Drought leads to some cases of toxic hay

BILLINGS, Mont. (AP) -- As drought deepens around the country, farmers in Montana hoping to salvage damaged grain fields for hay are being warned to be careful.

State agriculture officials say the hot, dry weather can make some of the remaining plants toxic to cattle by raising nitrate levels.

Already this year, many of the field and laboratory tests showed elevated nitrate levels in small grains -- barley and wheat, for example -- that producers grew and now intend to hay.

For producers already hit hard by drought, it's just one more thing to deal with.

"I'm at the point of, 'What's next?' I think we all are," farmer Bill Icenoggle said.


Under normal growing conditions, nitrogen is taken from the soil by plants as nitrate, which the plants convert to protein. But when plants are stressed -- exposed to extreme heat or cold, for example -- nitrate is accumulated faster than it can be converted.

That leads to levels that can sicken cattle, cause them to abort their calves or even kill them, agriculture officials say.

Concern with the potential for nitrate poisoning, though hardly new, has intensified in recent years on Montana farms and ranches because of drought conditions.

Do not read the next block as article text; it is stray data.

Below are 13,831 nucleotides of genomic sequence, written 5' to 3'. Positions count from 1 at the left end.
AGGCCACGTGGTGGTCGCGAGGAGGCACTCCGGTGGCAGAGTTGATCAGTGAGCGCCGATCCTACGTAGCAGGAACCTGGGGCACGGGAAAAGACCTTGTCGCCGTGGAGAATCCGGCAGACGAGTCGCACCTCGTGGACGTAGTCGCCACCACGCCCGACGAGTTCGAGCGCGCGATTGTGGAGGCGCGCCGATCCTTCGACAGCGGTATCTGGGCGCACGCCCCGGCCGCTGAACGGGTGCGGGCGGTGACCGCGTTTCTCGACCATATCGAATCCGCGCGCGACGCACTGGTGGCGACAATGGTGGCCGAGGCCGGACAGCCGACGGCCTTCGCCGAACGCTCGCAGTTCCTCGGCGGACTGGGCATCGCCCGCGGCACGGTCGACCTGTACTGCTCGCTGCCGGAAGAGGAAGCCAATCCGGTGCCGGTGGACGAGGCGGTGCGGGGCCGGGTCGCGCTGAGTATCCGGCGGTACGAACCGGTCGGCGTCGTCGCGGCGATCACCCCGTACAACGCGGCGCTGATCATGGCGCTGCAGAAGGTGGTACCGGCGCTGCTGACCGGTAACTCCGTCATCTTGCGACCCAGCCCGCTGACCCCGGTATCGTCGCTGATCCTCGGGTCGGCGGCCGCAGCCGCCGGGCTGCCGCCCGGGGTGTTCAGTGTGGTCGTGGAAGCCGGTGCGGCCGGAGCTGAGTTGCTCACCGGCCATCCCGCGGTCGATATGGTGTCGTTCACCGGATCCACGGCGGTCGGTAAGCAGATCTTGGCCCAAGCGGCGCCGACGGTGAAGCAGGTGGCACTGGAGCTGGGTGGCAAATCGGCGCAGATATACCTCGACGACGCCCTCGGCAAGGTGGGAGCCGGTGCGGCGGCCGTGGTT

Icenoggle's cattle and grain farm in north-central Montana has gotten little rain since spring. If that doesn't change soon, he's worried he'll end up in the same situation as last year -- with tons of high-nitrate oat hay he can't feed his cattle without mixing it with healthier forage.

Producers often can blend elevated-nitrate hay with other forage, making it safe to feed cattle. In extreme cases, farmers have had to plow under their fields or burn hay with dangerous nitrate levels.

"Testing before you cut can save you from making a big mistake," said Darren Crawford, the Glacier County agent. "If you burn it, what a waste. Not only of hay but also of money and time spent haying and stacking."

High nitrate has been reported in cereal grains such as barley, oats and wheat, as well as sudangrass and, sometimes, alfalfa, said Dennis Cash, the extension forage crop specialist at Montana State University.

The effect on cattle varies with an animal's consumption and its tolerance level, Cash said. Symptoms of nitrate poisoning can set in within hours, even minutes, depending on the amount of forage ingested, officials say. Those symptoms include watery eyes and muscle tremors.


Because the drought is widespread, farmers looking to buy hay are being advised to ask for a nitrate test from sellers.

"In the last couple years, we've had lots of hay come in and we're not always sure of the quality," Cash said. "My number one concern, especially if it is cereal or sudangrass hay, is to request a nitrate test," he said. "If it's hot, it's not worth the money or potential loss of cows or calves."

Requesting a nitrate test is standard business practice for farmer Dean Peterson, who said he'll likely have to buy at least 200 tons of hay this year.

"I thought we were in better shape than last year until that hot spell speeded up the dry-out," Peterson said. "We'll manage. We just have to adapt. We've been adapting for four years now."

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